An assignment clause is put in place by the developer to protect the integrity of the project so that only qualified buyer that are willing able to hold the property till close come to the table. The developer does this because its is more administrative work for the developer to deal with a change in ownership while still doing a whole lot more for the project. A developer wants to sell the unit and consider it sold till closing. So they put the assignment clause to curb investors from assigning the unit before closing. This clause comes with a price tag which in most cases will be high enough to deter anyone from choosing to assign the unit before closing. Some developer have used this assignment clause as an incentive to attract buyers and investors by offering free or capped assignment clauses. Price tag on an assignment clause makes the assignment marketable or not. Obviously, the higher the assignment fee, the less a buyer will be willing to take on this assignment as the buyer will most likely have to pay this amount at closing.
Here’s how we help in this regard. Again relative to having buy up a relationship with the developer, The StarionCondos Team can negotiate a lower or capped assignment fee if you are an investor that is looking to assign the unit before closing (we never really recommend this strategy). So if you’re looking at taking over someone else’s contract via an assignment, look to see if the original purchaser capped the amount of these costs when they originally negotiated the unit. Otherwise, make sure you have lots of money put aside for closing costs.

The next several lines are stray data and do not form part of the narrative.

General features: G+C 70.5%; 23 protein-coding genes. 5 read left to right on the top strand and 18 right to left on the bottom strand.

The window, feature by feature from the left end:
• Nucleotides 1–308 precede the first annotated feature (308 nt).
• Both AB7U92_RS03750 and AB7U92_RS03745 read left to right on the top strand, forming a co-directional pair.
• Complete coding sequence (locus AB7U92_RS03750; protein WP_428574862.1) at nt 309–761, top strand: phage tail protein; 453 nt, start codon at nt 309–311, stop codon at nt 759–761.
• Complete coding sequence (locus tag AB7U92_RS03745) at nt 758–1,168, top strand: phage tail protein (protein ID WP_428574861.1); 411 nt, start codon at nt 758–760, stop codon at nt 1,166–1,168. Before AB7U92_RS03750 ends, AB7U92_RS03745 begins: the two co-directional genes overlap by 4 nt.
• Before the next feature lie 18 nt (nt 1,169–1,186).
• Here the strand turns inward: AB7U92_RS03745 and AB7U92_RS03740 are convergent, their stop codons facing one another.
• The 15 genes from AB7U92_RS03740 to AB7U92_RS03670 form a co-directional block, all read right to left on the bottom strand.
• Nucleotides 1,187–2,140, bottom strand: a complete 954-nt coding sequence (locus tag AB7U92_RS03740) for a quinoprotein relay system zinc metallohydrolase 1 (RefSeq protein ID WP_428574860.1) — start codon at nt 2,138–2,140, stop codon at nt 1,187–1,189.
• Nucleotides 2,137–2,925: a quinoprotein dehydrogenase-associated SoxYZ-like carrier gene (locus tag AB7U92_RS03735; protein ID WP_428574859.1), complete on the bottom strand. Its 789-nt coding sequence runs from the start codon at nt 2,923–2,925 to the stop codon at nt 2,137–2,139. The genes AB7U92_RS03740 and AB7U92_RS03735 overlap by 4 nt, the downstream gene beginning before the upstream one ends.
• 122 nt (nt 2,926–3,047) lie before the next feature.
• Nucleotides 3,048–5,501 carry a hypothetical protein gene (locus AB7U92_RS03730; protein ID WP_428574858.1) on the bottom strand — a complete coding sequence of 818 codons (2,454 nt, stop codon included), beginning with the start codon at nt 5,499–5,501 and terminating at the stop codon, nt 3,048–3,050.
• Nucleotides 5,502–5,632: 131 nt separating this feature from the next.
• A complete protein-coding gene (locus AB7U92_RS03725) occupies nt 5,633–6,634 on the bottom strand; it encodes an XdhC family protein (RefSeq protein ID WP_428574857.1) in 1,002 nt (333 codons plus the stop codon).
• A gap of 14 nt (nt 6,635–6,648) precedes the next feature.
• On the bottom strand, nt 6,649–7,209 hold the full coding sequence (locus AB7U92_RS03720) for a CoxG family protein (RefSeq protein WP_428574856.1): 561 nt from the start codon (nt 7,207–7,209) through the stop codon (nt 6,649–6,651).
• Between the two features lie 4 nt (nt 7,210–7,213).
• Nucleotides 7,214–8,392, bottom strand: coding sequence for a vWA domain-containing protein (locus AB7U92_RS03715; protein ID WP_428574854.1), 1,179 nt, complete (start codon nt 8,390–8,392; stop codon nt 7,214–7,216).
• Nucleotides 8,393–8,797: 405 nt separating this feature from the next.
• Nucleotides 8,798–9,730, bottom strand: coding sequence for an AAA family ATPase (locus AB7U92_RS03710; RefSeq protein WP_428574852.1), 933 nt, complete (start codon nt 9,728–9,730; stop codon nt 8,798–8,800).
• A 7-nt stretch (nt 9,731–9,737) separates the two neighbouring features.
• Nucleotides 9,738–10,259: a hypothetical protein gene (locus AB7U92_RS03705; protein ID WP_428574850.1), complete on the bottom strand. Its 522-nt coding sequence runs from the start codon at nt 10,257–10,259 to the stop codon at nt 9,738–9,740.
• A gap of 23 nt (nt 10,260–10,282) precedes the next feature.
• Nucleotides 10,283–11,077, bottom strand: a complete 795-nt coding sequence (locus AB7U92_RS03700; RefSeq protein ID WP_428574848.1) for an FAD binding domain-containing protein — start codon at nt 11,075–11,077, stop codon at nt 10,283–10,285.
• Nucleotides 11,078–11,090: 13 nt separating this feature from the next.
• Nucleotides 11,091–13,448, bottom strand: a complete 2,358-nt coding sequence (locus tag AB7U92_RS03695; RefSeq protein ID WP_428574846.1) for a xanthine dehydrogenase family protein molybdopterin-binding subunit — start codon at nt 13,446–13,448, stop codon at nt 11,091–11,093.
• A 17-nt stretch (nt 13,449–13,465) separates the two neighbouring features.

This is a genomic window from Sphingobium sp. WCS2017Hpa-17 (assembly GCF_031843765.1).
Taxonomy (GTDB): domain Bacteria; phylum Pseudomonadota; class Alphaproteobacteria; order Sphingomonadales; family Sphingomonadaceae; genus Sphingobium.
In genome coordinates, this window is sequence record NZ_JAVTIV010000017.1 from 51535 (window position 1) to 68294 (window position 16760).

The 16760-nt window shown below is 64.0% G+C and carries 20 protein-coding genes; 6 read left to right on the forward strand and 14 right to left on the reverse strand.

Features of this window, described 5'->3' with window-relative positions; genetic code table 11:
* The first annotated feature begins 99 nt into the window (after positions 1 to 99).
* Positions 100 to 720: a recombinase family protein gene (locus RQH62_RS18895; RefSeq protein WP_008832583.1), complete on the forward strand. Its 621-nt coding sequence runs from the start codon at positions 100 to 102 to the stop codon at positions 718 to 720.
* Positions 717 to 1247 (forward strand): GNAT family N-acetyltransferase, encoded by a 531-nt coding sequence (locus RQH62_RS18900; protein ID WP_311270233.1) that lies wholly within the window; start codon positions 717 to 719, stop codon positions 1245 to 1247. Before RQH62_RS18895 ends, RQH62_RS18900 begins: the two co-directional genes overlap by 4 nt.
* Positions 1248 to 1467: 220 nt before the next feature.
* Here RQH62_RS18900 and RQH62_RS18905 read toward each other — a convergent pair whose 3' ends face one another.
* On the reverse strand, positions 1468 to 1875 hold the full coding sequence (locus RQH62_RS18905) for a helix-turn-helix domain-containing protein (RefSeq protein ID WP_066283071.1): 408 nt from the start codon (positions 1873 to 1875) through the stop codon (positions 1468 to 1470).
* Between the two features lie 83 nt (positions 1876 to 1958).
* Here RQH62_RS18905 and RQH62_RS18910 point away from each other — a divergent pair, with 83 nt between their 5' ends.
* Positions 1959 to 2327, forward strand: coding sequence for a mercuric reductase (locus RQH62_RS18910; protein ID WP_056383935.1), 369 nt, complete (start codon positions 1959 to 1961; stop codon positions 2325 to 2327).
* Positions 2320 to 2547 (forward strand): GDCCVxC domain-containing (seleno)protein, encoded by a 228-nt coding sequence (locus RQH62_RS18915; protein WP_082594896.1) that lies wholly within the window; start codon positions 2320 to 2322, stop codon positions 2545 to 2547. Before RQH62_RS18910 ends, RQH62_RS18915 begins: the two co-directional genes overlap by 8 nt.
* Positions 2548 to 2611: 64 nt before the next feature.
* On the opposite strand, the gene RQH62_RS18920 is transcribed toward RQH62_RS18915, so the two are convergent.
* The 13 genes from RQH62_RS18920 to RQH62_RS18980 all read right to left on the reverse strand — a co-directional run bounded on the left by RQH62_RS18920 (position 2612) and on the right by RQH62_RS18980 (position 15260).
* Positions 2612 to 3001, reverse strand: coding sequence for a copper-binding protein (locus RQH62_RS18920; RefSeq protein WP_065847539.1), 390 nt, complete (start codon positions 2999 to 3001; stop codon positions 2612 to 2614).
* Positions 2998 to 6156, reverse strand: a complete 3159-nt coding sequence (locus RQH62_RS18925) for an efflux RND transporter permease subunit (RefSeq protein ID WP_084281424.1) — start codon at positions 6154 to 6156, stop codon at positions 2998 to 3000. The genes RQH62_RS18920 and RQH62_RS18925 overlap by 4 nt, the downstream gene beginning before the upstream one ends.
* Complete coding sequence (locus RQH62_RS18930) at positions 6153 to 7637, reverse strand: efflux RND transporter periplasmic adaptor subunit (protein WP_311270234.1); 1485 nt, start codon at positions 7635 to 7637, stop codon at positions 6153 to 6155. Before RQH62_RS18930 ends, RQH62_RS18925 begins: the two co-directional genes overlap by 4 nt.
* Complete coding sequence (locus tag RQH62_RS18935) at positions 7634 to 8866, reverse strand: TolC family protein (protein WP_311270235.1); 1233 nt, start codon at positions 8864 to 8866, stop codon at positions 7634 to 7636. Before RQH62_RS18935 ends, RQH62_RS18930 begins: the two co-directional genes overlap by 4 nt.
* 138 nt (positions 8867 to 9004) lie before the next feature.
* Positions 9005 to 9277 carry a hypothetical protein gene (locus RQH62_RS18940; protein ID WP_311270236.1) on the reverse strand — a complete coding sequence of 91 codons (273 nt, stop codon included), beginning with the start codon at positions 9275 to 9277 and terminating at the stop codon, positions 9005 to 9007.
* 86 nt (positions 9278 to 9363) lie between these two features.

8. The Condo Reserve Fund – When you buy pre-construction, you’ll need to contribute 2 months condo fees to the condo’s reserve fund (the emergency fund). This usually happens at the time of closing.

9. HST – new condos are subject to HST. If you’re an end-user (you’ll be living in the unit yourself), you’ll likely qualify for an HST rebate. If you’re an investor however, you may have to pay HST upon closing. Make sure to get legal advice about whether you qualify for the HST rebate before you buy a condo.

10. Choose your team wisely – Lastly, remember that the person at the sales centre works for the builder and their job is to get the best prices and conditions for the builder, not for you. The StarionCondos Team helps you negate the best deal and clauses on so many levels considering that every project is different. We also connect you with financing and legal professionals to help make up your team of advisers for any project. We put our knowledge and relationships to work for you.
If you’re considering investing/buying a pre-construction condo, make sure to contact The StarionCondos team (The STAR Team) for guidance in making the decision of a lifetime.


One Comment

  • Janet
    5 years ago

    This is an amazing post of how the industry works. This is good information for an investor like myself.